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Thursday, 17 August, 2000, 19:11 GMT 20:11 UK
Zambia's stylish president
The sharp suited President Chiluba
Did sharp suits help President Chiluba get elected?
Anthony Kunda in Lusaka investigates what lies behind a leading opposition figure's criticism of President Frederick Chiluba's taste for expensive suits.

Although Shakespeare's Apollonius in Hamlet speaks about a man's apparel proclaiming who he is and where he comes from, for Zambia's President Frederick Chiluba you would have no idea.

His suits speak of affluence, yet he presides over a country with millions barely scraping a living.

former President Kenneth Kaunda
And did safari suits lose it for former President Kenneth Kaunda?
Even the salaried in Zambia rarely buy new locally tailored clothes, and have to make do with second-hand stuff called Salaula.

But President Chiluba's suits are understood to be tailored by top class designers in France and Italy.

A former presidential aide who requested anonymity, said: "He never buys suits from shops here."


His shirts, socks and ties with matching breast-pocket handkerchief are understood to be imprinted with the initials of his first names FTJ - Frederick Titus Jacob.

How much is spent on these clothes and shoes is a closely guarded secret.

Chiluba: Always wears matching handkerchiefs and tie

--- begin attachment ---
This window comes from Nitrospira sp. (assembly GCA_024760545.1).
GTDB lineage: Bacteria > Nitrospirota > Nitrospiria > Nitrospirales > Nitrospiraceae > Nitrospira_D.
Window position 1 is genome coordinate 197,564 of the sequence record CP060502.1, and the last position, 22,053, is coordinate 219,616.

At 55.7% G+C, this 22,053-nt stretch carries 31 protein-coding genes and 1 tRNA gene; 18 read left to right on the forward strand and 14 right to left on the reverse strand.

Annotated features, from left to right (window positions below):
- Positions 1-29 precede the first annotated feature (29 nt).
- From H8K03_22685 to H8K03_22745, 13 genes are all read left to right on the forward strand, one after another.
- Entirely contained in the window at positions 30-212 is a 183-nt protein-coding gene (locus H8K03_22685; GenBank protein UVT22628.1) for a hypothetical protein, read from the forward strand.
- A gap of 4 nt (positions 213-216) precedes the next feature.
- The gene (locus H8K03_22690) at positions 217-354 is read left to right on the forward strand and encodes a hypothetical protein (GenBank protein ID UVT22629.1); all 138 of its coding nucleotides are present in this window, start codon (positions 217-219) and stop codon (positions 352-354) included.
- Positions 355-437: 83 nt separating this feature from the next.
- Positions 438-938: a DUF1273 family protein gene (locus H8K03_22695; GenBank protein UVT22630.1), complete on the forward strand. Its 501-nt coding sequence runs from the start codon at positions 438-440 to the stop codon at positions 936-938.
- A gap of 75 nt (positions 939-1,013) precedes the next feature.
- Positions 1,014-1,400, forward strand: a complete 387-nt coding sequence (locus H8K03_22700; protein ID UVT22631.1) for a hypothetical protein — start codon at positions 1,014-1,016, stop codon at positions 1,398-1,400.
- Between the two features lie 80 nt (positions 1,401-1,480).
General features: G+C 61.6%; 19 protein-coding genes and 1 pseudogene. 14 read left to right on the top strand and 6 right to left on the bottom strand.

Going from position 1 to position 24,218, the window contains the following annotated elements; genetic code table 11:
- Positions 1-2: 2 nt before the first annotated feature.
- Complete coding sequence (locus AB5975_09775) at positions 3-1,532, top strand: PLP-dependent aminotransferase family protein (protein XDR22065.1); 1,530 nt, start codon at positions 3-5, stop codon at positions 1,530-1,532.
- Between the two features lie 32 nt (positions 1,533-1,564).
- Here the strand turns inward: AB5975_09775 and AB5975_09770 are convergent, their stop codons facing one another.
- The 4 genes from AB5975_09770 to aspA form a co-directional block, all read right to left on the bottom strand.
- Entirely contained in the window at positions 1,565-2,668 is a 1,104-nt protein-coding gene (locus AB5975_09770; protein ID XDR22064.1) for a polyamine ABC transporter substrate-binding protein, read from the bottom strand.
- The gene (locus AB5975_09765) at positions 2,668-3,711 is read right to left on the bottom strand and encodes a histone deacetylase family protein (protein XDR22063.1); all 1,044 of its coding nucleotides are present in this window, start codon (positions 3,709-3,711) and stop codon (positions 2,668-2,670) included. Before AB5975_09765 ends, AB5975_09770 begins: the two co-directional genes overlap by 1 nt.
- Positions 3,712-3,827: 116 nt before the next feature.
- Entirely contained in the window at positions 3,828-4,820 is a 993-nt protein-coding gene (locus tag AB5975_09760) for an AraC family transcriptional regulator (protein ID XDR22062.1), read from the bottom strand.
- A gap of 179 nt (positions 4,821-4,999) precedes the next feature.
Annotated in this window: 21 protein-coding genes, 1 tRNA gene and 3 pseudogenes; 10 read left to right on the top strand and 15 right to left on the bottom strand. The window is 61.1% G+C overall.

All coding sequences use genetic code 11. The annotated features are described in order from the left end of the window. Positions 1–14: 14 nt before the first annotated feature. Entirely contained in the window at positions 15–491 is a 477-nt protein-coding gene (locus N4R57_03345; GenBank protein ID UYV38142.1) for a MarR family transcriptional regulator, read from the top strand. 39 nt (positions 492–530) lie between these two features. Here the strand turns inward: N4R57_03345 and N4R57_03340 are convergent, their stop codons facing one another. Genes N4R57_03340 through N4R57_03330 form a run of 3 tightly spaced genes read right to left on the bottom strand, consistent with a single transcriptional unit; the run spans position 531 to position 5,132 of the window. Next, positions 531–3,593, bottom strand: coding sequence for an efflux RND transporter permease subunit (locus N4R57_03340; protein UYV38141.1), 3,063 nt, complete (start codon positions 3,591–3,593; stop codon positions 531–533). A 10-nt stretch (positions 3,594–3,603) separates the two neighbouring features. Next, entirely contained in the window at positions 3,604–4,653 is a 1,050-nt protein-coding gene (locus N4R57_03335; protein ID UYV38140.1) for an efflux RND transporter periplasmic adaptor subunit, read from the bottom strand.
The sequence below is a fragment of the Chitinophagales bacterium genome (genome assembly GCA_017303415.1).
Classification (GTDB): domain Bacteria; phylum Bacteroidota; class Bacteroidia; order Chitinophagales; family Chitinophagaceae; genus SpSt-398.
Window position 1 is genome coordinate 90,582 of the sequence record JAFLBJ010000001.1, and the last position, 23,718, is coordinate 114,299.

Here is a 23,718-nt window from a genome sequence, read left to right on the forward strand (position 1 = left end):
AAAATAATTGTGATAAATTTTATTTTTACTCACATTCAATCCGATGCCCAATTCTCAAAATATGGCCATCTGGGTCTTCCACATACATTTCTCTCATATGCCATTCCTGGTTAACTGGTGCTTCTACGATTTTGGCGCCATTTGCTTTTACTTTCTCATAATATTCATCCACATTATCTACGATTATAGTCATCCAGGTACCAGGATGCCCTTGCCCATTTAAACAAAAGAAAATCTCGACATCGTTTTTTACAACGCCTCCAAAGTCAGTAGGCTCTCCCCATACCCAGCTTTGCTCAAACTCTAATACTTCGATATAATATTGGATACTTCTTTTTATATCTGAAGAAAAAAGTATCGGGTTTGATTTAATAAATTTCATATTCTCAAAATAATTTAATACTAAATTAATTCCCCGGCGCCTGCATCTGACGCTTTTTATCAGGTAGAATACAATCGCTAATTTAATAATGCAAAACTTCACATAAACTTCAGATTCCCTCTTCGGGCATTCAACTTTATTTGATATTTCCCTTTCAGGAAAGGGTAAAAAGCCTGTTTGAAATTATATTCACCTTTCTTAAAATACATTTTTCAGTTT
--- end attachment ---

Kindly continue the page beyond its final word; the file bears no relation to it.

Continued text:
But many ordinary Zambians speculate that the figure has to be a mind-blowing one.

Mr Chiluba took to wearing western-style suits shortly before he ascended to power.

His wealthy uncle, former environment minister Ben Mwila, saw that his diminutive nephew was on the way to presidential heights, and he decided on a new look.

Mr Mwila reportedly had his nephew flown to Europe to stock up on designer suits, watches and built-up shoes to give him a few more inches in public.

Mr Chiluba has, since, never looked back to his original man-of-the-people look of open shirts, polo-necked sweaters and blue jeans.

It is not clear how many suits he has. But few people, even his closest aides, can remember seeing Mr Chiluba in the same suit, or shirt twice.

It is probably much the same for his ties, shoes and socks.

No issue

But strangely many ordinary Zambians don't take issue with this sartorial extravagance that could have top business executives green with envy.

Women cadres of the governing party during ceremonial state functions, sometimes sing a refrain: "Iyi ni boma yama suti; ma safari suit yanaenda na Kaunda" ("This is a government of western suits; Safari suits went with Kaunda").

When I asked one his aides whether it isn't obscene for a leader of a poor country to dress in this manner, he fumed: "But who doesn't? You want the president to wear sackcloth?"

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